Transthoracic echocardiographic predictors of left atrial appendage thrombus

Am J Cardiol. 2006 Feb 1;97(3):421-5. doi: 10.1016/j.amjcard.2005.08.065. Epub 2005 Dec 7.

Abstract

Transesophageal echocardiography (TEE) is commonly performed to detect the presence of a left atrial appendage (LAA) thrombus in the setting of an embolic event or before an anticipated electrical cardioversion for atrial fibrillation. The predictive value of transthoracic echocardiographic (TTE) findings in these patients has not been well defined. This study evaluated whether TTE findings can predict LAA thrombi using TEE as the gold standard for the identification of LAA thrombi. From November 1995 to March 2003, 10,753 patients underwent TEE to exclude LAA thrombi after embolic events or before cardioversion. Of these, 3,768 patients had complete TTE examinations performed <2 weeks before undergoing TEE. Demographics, TTE, and cardiac rhythm variables were analyzed using univariate and multivariate logistic regression to identify predictors of LAA thrombi diagnosed on subsequent TEE. LAA thrombi were identified by TEE in 199 patients (5.3%). Several TTE variables predicted LAA thrombi by TEE, including mitral stenosis, atrial fibrillation, tricuspid regurgitation, valvular prosthesis, left ventricular dysfunction, and right ventricular dysfunction. Mitral regurgitation was associated with a reduced risk for LAA thrombi (odds ratio 0.61, p = 0.003). A structurally normal heart in sinus rhythm (n = 247, 6.9%) had a 100% negative predictive value for LAA thrombi. In conclusion, several TTE variables were found to be predictive of LAA thrombi. The likelihood of LAA thrombi being found on TEE was infinitely small in the absence of these variables and the presence of sinus rhythm.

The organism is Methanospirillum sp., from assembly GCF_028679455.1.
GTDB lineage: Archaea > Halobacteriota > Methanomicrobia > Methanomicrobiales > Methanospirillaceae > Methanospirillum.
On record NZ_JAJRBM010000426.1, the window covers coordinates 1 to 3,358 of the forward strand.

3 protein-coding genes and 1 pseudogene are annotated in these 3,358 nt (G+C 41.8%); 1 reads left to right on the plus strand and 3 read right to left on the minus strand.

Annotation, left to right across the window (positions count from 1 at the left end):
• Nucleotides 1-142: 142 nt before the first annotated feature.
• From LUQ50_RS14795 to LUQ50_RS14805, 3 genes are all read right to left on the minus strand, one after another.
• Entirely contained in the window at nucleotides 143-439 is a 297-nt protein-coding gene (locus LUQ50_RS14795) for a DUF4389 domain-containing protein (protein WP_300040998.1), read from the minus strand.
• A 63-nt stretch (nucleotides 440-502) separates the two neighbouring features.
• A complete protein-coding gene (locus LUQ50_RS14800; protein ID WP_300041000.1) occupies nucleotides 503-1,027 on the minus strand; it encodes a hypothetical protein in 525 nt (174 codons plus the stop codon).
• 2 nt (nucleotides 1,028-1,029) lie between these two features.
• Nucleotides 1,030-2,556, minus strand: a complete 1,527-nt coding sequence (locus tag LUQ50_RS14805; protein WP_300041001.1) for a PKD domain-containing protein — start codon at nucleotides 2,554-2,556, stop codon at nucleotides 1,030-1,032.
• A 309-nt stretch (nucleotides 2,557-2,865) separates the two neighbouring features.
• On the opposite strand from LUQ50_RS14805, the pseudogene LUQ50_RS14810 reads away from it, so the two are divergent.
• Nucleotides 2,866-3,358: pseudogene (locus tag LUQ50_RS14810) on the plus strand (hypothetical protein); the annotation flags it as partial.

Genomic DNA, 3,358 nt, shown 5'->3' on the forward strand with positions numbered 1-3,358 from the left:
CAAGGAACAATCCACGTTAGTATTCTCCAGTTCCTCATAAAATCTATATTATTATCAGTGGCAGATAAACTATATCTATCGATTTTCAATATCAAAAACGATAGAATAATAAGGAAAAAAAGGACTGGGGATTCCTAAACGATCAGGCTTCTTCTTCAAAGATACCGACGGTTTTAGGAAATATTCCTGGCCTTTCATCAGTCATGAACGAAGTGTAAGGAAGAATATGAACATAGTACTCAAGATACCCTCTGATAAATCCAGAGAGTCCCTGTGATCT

MeSH terms

  • Aged
  • Atrial Appendage / diagnostic imaging
  • Echocardiography*
  • Female
  • Heart Atria / diagnostic imaging
  • Heart Diseases / diagnostic imaging*
  • Humans
  • Male
  • Middle Aged
  • Predictive Value of Tests
  • Retrospective Studies
  • Thrombosis / diagnostic imaging*